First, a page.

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Fitzgibbons prepares to take surfing risks

AAP logoAAP 2/11/2016 Adrian Warren

Perennial contender Sally Fitzgibbons insists she will need to take risks earn a maiden world surfing title and says she has been motivated by the success of her compatriot Tyler Wright.

Fitzgibbons, a three-time world title runner-up, has slipped to eighth on this year's tour with one event remaining.

She is hosting and backing this week's WSL qualifying series Sydney International Pro event at Cronulla Beach, but her desire to win a world title hasn't dimmed nor her famous optimism wavered.

Watching the younger Wright clinch her first world crown has served to stoke the fire within Fitzgibbons, who has never finished lower than fifth since joining the tour in 2009.

"I still feel fresh even though at 24 I've had eight years on tour," Fitzgibbons told AAP.

"I've still got some amazing years left in me and I feel amazing at training and what I'm doing on the board. That patience and belief is there.

"I want to replicate one of those years, you saw Tyler have it this year, where that momentum is there,.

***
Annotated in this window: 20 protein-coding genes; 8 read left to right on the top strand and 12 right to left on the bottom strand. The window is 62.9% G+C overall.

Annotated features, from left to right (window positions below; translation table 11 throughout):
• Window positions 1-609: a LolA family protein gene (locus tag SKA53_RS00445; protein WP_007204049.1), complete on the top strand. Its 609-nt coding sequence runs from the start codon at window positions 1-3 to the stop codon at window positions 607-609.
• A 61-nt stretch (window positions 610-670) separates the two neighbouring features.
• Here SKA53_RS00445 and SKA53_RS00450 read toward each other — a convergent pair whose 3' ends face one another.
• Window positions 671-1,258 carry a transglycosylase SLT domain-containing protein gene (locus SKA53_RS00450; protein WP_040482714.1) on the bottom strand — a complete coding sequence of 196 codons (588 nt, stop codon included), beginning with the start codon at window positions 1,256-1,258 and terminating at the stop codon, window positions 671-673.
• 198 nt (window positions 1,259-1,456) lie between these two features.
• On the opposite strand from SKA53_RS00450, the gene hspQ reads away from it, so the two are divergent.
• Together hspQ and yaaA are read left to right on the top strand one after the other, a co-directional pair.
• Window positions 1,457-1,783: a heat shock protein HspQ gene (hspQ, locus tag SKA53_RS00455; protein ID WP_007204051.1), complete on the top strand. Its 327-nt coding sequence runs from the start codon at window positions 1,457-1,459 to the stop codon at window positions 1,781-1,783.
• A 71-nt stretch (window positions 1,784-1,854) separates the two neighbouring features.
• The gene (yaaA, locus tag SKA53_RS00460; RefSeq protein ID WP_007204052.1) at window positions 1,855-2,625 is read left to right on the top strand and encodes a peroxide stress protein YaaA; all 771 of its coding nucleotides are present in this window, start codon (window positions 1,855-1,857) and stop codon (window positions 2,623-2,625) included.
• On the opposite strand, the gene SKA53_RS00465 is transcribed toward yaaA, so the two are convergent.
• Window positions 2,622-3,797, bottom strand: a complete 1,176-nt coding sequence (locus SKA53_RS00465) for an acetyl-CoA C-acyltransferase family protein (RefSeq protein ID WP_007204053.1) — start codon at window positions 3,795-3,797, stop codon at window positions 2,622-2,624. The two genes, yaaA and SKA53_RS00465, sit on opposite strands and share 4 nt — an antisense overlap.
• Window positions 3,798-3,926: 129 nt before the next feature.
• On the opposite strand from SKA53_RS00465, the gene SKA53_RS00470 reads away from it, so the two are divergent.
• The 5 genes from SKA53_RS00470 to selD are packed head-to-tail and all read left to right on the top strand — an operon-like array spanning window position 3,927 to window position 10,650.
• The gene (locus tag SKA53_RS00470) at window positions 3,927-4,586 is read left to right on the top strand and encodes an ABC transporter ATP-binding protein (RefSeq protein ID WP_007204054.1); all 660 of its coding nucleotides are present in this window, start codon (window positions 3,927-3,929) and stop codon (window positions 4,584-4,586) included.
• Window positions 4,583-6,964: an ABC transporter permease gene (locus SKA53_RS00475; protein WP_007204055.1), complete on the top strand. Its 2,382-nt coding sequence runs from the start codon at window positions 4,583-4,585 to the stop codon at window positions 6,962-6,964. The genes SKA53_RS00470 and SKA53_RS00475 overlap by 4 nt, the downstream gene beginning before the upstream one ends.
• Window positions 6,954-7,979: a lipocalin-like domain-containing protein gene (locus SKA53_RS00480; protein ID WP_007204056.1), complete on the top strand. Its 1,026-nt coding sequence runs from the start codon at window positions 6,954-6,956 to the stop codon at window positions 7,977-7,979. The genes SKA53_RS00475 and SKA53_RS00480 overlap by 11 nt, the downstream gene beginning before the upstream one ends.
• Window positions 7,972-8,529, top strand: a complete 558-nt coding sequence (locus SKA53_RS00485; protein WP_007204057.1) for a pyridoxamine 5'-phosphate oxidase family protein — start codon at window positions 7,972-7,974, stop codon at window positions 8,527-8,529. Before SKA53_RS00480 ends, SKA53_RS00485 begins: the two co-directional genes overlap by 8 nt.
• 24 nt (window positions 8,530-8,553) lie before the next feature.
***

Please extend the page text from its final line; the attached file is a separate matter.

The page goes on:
"It almost just came with ease, as she said.

"I feel like if I can just keep that resilience there, keep picking myself up and not being too proud in saying I can improve, I can get better.

"That's what I have to do to take the title next year..

"I think with the way the sport continually is elevating, everyone is pushing their performances.

"For me, I'm going to have to display more power on the waves and definitely more progression and with both those things comes risk.

"You have to be confident in yourself, you have to believe that even with some falls you'll have through the year, that you can keep attacking."

Fitzgibbons is also competing this week and is adamant she won't be distracted, despite being determined to embrace all the other aspects of staging an event.

"First and foremost is me the competitor and putting that jersey on, so come the weekend that's when I'm most excited, when I'm out there and doing what I train for," she said.

"I wanted to make a conscious decision to leave a footprint on the sport, and just leave it a little better than I found it, at the end of my career.

"I've got the energy and the inspiration to do this now."

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